‘Winter fishing on the ice of the Assiniboine and Red Rivers,’ by Peter Rindisbacher, 1821.
(National Archives of Canada)
A public relations move by Loblaw Companies is just the latest in a long line of big business antics stretching back to pre-Confederation fur trade in Canada.
With so much competition, food marketers need to grab the attention of consumers so they buy their products, not another competitors. This is why product packaging is so important.
The size of food images on product packaging plays a key role in exacerbating diet-related illnesses and obesity.
Dairy, meats and eggs can get risky when left in warm conditions.
Westend61 via Getty Images
Climate change has a clear link to rising foodborne illnesses. Blackouts during heat waves and wildfires are a growing part of the problem.
Racial hatred is a factor in 13% of mass shootings at grocery stores.
John Normile/Getty Images
A suspect apparently motivated by a white supremacist agenda shot dead 10 shoppers. Analysis shows that mass shootings – and those at grocery stores – are on the rise.
There is a strong possibility that market disturbances related to the conflict in Ukraine could push grocery prices in Canada even higher than originally predicted.
THE CANADIAN PRESS/Frank Gunn
Grocers must find a way to add value and affordability for consumers.
Transplanting lettuce seedlings from greenhouses to fields in mid-May at VanderWeele Farm in Palmer, Alaska.
Tracy Robillard, NRCS Alaska/Flickr
Homegrown tomatoes and corn in Alaska? Climate change could make it possible in the 2030s and ‘40s – a rare silver lining for this fast-warming state.
Choose and no queues.
Alamy Stock Photo/xiu bao
Sainsbury’s is also experimenting with the till-free technology.
Many grocery store workers have experienced high rates of anxiety and depression during the pandemic.
Ben Hasty/MediaNews Group/Reading Eagle via Getty Images
Supermarket employees, still laboring in crisis mode, continue to report significant rises in physical and mental health problems.
Children can help make grocery lists and confirm the parent has bought everything on the list.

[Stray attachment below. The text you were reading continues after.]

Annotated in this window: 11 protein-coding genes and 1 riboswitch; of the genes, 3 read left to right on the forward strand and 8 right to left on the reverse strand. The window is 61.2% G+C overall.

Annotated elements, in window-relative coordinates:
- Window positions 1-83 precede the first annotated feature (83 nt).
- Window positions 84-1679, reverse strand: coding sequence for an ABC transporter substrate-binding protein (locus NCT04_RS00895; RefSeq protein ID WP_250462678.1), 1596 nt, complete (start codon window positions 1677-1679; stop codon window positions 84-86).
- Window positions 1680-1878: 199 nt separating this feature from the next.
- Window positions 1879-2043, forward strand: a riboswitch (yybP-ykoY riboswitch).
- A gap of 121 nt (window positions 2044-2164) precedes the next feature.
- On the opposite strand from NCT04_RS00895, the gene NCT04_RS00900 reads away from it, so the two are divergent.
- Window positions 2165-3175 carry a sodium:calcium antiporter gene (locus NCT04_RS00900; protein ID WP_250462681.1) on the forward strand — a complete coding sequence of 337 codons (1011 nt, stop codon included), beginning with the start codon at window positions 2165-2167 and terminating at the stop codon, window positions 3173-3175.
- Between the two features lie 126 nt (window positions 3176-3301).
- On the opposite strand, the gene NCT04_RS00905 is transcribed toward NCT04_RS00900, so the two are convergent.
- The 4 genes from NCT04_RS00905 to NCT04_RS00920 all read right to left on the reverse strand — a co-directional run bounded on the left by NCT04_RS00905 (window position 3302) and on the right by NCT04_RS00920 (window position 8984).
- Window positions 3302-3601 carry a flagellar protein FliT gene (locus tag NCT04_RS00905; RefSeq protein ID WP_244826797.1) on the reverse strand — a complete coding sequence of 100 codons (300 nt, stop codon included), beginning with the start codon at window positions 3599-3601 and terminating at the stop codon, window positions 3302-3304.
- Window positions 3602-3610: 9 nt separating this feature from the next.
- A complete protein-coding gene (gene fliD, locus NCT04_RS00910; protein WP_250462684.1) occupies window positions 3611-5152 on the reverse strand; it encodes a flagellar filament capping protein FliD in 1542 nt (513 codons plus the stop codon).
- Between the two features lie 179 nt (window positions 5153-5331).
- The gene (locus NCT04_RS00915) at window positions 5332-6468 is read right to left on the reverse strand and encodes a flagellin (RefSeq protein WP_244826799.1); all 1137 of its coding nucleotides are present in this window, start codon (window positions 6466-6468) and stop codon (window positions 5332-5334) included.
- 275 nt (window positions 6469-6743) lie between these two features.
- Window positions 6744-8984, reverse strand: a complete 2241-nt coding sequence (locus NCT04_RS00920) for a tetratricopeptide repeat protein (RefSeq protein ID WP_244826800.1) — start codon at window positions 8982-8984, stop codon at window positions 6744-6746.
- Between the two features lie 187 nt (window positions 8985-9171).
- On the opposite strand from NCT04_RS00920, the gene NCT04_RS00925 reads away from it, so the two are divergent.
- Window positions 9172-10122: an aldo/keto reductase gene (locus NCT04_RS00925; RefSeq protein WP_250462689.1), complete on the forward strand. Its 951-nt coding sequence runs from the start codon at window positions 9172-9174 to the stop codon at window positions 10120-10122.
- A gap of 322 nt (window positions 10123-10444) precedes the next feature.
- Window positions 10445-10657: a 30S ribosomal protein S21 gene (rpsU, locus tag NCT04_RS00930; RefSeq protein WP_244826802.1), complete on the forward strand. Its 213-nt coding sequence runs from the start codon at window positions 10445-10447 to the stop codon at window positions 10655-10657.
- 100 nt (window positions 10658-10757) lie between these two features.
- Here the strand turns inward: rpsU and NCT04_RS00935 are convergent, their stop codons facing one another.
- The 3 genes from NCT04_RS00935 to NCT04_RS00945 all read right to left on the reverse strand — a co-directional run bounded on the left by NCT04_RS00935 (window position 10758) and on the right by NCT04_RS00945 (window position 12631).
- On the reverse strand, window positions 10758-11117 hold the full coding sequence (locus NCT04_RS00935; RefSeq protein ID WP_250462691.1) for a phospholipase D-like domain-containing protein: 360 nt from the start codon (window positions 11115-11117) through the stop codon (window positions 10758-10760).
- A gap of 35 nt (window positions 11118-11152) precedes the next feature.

Antonio Diaz/iStock/Getty Images Plus
Grocery shopping and family meals are prime opportunities to build reading and math skills – particularly for young Latino children, a new study finds.
Free bagged lunches are ready for distribution at a public school in Fayette, Miss., on March 3, 2021.
AP Photo/Rogelio V. Solis
A recent survey finds that the pandemic made it harder for many US households to put food on the table. It also changed the ways in which people buy and store food.
High-touch surfaces in grocery stores were tested as a potential transmission point for SARS-CoV-2.
THE CANADIAN PRESS/Christopher Katsarov
The risk of COVID-19 exposure from high-touch surfaces within grocery stores is low if physical distancing guidelines and recommended cleaning protocols are followed.
Food prices are poised to become higher post-pandemic. But using technology smartly and humanely can put the brakes to food price inflation.
How to keep food prices down? Use technology to change the way we produce food and public policy to ensure there’s a fair price put on things like climate change, human labour and animal welfare.
Since opening its first Australian stores on January 25 2001, Aldi has profoundly influenced the supermarket landscape.
Food is a measure of how countries respond to crises from access to pricing to shortages.
Food is essential to survival. It is also essential to identity. During times of national crisis like the coronavirus pandemic and in the historical landscape, food issues become prominent.
Long lines of masked shoppers wait to shop for groceries in Toronto on April 9, 2020.
THE CANADIAN PRESS/Frank Gunn
Canada’s food system has bent but not broken in the face of unprecedented demand during the COVID-19 pandemic. We will continue to have enough food available.
A tattoo parlour in Toronto remains closed during the COVID-19 pandemic.
Businesses are struggling in these difficult times — but there is a shimmer of hope in the incredible creativity, ingenuity and resilience that we see from around the globe.
Self-isolating may mean many Canadians will be forced to spend more time in the kitchen, a place that’s been foreign to most millennials, according to a new survey.
One positive thing coming out of pandemic-related self-isolation could be that people will spend more time in their kitchens, a place where fewer Canadians have ventured in recent years.
An entire section of meat and poultry is left empty after panicked shoppers swept through in fear of the coronavirus at a grocery store in Burbank, Calif. on March 14, 2020.
(AP Photo/Richard Vogel)
COVID-19 is showing us we must work collectively to put resilience alongside efficiency as the primary drivers for the systems we depend upon each and every day for food.
The ecological impact of buying from your sofa.
Animal protein only: Meat producers want to keep the m-word off of alternative meat products.
Meat producers are lobbying in many states to keep the word ‘meat’ off labels of plant-based products like the Impossible Burger. But this may not clarify shoppers’ choices.